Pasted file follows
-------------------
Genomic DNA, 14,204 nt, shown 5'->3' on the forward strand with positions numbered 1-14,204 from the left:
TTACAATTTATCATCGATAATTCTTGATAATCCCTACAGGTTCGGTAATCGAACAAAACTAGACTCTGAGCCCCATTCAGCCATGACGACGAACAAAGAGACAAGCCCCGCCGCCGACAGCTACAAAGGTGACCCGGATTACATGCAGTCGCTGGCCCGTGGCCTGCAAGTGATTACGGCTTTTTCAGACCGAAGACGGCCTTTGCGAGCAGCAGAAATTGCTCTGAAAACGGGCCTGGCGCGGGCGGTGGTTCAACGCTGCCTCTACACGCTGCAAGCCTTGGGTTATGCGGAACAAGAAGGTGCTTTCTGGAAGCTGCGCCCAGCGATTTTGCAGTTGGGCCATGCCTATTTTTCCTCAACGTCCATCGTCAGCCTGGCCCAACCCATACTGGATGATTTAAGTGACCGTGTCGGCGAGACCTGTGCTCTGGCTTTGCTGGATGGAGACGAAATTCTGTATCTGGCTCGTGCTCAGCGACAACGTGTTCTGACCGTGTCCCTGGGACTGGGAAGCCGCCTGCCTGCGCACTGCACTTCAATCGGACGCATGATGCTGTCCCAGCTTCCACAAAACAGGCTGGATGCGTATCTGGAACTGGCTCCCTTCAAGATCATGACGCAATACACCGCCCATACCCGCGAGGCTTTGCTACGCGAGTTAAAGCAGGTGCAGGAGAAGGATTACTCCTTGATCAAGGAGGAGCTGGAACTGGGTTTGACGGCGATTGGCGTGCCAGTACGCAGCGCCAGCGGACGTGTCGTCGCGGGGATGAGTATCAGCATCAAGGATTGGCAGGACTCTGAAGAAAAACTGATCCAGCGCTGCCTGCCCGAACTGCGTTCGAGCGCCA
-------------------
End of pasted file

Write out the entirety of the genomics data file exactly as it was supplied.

Genomic DNA, 14,204 nt, shown 5'->3' on the forward strand with positions numbered 1-14,204 from the left:
TTACAATTTATCATCGATAATTCTTGATAATCCCTACAGGTTCGGTAATCGAACAAAACTAGACTCTGAGCCCCATTCAGCCATGACGACGAACAAAGAGACAAGCCCCGCCGCCGACAGCTACAAAGGTGACCCGGATTACATGCAGTCGCTGGCCCGTGGCCTGCAAGTGATTACGGCTTTTTCAGACCGAAGACGGCCTTTGCGAGCAGCAGAAATTGCTCTGAAAACGGGCCTGGCGCGGGCGGTGGTTCAACGCTGCCTCTACACGCTGCAAGCCTTGGGTTATGCGGAACAAGAAGGTGCTTTCTGGAAGCTGCGCCCAGCGATTTTGCAGTTGGGCCATGCCTATTTTTCCTCAACGTCCATCGTCAGCCTGGCCCAACCCATACTGGATGATTTAAGTGACCGTGTCGGCGAGACCTGTGCTCTGGCTTTGCTGGATGGAGACGAAATTCTGTATCTGGCTCGTGCTCAGCGACAACGTGTTCTGACCGTGTCCCTGGGACTGGGAAGCCGCCTGCCTGCGCACTGCACTTCAATCGGACGCATGATGCTGTCCCAGCTTCCACAAAACAGGCTGGATGCGTATCTGGAACTGGCTCCCTTCAAGATCATGACGCAATACACCGCCCATACCCGCGAGGCTTTGCTACGCGAGTTAAAGCAGGTGCAGGAGAAGGATTACTCCTTGATCAAGGAGGAGCTGGAACTGGGTTTGACGGCGATTGGCGTGCCAGTACGCAGCGCCAGCGGACGTGTCGTCGCGGGGATGAGTATCAGCATCAAGGATTGGCAGGACTCTGAAGAAAAACTGATCCAGCGCTGCCTGCCCGAACTGCGTTCGAGCGCCA